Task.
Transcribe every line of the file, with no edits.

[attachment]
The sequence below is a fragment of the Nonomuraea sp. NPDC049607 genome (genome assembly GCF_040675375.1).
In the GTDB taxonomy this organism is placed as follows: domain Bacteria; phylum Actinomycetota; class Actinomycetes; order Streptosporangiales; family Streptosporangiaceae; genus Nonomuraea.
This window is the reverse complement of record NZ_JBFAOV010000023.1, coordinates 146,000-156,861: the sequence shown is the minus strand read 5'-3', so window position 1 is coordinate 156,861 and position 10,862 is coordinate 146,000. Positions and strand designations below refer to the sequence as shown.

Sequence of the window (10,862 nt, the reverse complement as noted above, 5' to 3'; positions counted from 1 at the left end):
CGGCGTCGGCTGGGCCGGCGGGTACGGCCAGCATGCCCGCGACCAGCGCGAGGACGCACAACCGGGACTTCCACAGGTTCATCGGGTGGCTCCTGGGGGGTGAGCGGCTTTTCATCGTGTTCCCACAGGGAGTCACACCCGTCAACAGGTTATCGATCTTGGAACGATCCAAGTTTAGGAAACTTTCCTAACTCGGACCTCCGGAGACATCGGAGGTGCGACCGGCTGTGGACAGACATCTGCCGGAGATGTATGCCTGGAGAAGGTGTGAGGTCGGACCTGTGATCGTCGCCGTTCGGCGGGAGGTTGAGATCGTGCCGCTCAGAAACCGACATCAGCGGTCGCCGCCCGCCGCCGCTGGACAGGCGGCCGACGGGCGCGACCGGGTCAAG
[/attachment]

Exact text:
The sequence below is a fragment of the Nonomuraea sp. NPDC049607 genome (genome assembly GCF_040675375.1).
In the GTDB taxonomy this organism is placed as follows: domain Bacteria; phylum Actinomycetota; class Actinomycetes; order Streptosporangiales; family Streptosporangiaceae; genus Nonomuraea.
This window is the reverse complement of record NZ_JBFAOV010000023.1, coordinates 146,000-156,861: the sequence shown is the minus strand read 5'-3', so window position 1 is coordinate 156,861 and position 10,862 is coordinate 146,000. Positions and strand designations below refer to the sequence as shown.

Sequence of the window (10,862 nt, the reverse complement as noted above, 5' to 3'; positions counted from 1 at the left end):
CGGCGTCGGCTGGGCCGGCGGGTACGGCCAGCATGCCCGCGACCAGCGCGAGGACGCACAACCGGGACTTCCACAGGTTCATCGGGTGGCTCCTGGGGGGTGAGCGGCTTTTCATCGTGTTCCCACAGGGAGTCACACCCGTCAACAGGTTATCGATCTTGGAACGATCCAAGTTTAGGAAACTTTCCTAACTCGGACCTCCGGAGACATCGGAGGTGCGACCGGCTGTGGACAGACATCTGCCGGAGATGTATGCCTGGAGAAGGTGTGAGGTCGGACCTGTGATCGTCGCCGTTCGGCGGGAGGTTGAGATCGTGCCGCTCAGAAACCGACATCAGCGGTCGCCGCCCGCCGCCGCTGGACAGGCGGCCGACGGGCGCGACCGGGTCAAG